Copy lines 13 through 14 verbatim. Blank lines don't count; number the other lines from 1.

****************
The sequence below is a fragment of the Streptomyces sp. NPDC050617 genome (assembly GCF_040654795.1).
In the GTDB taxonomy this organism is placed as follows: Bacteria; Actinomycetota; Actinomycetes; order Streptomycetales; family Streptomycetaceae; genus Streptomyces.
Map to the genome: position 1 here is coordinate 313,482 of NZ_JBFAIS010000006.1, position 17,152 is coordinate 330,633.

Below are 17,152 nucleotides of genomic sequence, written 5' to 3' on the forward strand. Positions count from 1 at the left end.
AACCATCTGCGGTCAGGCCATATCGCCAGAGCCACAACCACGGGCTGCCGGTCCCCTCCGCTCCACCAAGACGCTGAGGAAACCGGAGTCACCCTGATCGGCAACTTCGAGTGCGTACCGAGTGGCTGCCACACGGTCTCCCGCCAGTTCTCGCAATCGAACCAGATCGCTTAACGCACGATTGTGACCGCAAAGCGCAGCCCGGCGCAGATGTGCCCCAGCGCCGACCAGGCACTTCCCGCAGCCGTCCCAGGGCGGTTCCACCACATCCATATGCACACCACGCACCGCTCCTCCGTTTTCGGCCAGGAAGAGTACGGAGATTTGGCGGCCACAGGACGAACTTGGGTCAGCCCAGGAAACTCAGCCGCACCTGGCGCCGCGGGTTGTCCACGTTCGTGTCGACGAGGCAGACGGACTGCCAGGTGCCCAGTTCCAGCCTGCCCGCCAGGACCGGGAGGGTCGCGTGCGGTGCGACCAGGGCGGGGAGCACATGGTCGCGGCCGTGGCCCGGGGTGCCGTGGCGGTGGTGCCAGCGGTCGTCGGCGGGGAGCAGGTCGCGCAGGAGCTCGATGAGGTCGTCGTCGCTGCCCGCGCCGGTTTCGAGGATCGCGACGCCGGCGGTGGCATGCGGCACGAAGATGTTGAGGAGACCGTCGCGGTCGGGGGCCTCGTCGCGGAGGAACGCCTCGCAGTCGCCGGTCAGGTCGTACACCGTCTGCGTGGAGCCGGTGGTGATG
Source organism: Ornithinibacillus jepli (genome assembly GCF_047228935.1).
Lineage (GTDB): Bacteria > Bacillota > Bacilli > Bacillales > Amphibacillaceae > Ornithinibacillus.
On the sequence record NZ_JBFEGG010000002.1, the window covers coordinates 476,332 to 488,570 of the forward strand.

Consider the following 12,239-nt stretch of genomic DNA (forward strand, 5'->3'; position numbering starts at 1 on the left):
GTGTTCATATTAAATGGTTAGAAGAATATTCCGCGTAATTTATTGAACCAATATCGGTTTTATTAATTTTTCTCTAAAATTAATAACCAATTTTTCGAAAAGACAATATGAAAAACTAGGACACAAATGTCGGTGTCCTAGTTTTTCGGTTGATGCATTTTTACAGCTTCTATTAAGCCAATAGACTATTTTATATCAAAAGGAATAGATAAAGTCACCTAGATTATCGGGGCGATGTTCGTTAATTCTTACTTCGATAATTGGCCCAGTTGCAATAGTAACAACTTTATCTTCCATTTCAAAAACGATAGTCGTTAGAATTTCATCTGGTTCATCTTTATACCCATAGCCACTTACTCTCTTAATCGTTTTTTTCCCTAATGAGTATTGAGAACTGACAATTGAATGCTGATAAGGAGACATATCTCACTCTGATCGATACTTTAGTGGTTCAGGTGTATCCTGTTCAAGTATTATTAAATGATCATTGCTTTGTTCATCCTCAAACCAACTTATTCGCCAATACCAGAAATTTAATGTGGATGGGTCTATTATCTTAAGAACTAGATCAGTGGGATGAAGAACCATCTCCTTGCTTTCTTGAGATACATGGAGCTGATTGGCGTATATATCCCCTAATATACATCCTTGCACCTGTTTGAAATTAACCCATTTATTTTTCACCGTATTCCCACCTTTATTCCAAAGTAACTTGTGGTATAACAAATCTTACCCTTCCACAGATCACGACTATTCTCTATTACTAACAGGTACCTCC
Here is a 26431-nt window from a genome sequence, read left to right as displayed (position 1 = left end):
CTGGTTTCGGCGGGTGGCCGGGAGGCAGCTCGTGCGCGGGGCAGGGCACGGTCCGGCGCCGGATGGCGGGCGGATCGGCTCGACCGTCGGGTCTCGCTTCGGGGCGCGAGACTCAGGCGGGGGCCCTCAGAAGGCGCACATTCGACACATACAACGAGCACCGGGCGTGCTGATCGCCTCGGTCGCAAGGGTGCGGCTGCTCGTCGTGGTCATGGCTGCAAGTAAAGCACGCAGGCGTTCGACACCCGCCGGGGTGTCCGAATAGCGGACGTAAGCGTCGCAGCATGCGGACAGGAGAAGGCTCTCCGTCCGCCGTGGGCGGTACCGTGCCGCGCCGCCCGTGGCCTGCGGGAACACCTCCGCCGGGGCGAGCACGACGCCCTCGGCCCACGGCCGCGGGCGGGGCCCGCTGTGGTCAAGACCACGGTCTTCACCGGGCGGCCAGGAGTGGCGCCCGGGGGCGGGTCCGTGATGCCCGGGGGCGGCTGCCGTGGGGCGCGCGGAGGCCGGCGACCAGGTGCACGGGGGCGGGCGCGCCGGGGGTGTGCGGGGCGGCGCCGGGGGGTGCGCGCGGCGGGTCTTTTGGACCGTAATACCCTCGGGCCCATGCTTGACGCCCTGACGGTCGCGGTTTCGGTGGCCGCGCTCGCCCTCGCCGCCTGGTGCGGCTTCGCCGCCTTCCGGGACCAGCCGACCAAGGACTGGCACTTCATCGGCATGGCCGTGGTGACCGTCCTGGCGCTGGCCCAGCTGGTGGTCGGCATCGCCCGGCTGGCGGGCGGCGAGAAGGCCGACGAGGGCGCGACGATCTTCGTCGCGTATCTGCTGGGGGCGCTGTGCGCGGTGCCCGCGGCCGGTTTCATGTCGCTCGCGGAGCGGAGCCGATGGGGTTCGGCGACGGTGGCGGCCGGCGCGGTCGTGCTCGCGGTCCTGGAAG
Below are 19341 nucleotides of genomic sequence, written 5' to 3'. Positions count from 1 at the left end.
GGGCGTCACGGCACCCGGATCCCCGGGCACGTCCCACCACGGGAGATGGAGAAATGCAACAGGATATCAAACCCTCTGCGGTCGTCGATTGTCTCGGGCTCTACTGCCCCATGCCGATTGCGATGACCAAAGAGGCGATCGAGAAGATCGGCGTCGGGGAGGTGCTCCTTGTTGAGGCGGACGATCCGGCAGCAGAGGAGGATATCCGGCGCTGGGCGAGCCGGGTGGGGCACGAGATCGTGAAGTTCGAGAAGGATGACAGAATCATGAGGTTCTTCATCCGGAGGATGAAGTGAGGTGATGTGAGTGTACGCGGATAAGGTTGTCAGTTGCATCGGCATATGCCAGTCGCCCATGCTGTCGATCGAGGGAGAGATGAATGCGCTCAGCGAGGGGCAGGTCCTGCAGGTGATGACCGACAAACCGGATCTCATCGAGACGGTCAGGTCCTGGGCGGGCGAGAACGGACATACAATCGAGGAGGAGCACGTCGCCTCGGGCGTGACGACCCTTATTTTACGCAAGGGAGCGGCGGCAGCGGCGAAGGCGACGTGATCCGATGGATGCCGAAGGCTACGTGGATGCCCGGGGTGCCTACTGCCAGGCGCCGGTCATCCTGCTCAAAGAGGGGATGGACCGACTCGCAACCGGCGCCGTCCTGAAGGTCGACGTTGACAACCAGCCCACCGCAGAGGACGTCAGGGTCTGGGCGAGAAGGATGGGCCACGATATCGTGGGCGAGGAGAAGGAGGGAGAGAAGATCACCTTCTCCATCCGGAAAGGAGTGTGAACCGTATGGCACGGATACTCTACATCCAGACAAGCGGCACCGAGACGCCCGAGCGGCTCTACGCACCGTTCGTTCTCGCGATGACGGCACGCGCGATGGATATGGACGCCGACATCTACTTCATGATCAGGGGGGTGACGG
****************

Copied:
Below are 19341 nucleotides of genomic sequence, written 5' to 3'. Positions count from 1 at the left end.
GGGCGTCACGGCACCCGGATCCCCGGGCACGTCCCACCACGGGAGATGGAGAAATGCAACAGGATATCAAACCCTCTGCGGTCGTCGATTGTCTCGGGCTCTACTGCCCCATGCCGATTGCGATGACCAAAGAGGCGATCGAGAAGATCGGCGTCGGGGAGGTGCTCCTTGTTGAGGCGGACGATCCGGCAGCAGAGGAGGATATCCGGCGCTGGGCGAGCCGGGTGGGGCACGAGATCGTGAAGTTCGAGAAGGATGACAGAATCATGAGGTTCTTCATCCGGAGGATGAAGTGAGGTGATGTGAGTGTACGCGGATAAGGTTGTCAGTTGCATCGGCATATGCCAGTCGCCCATGCTGTCGATCGAGGGAGAGATGAATGCGCTCAGCGAGGGGCAGGTCCTGCAGGTGATGACCGACAAACCGGATCTCATCGAGACGGTCAGGTCCTGGGCGGGCGAGAACGGACATACAATCGAGGAGGAGCACGTCGCCTCGGGCGTGACGACCCTTATTTTACGCAAGGGAGCGGCGGCAGCGGCGAAGGCGACGTGATCCGATGGATGCCGAAGGCTACGTGGATGCCCGGGGTGCCTACTGCCAGGCGCCGGTCATCCTGCTCAAAGAGGGGATGGACCGACTCGCAACCGGCGCCGTCCTGAAGGTCGACGTTGACAACCAGCCCACCGCAGAGGACGTCAGGGTCTGGGCGAGAAGGATGGGCCACGATATCGTGGGCGAGGAGAAGGAGGGAGAGAAGATCACCTTCTCCATCCGGAAAGGAGTGTGAACCGTATGGCACGGATACTCTACATCCAGACAAGCGGCACCGAGACGCCCGAGCGGCTCTACGCACCGTTCGTTCTCGCGATGACGGCACGCGCGATGGATATGGACGCCGACATCTACTTCATGATCAGGGGGGTGACGG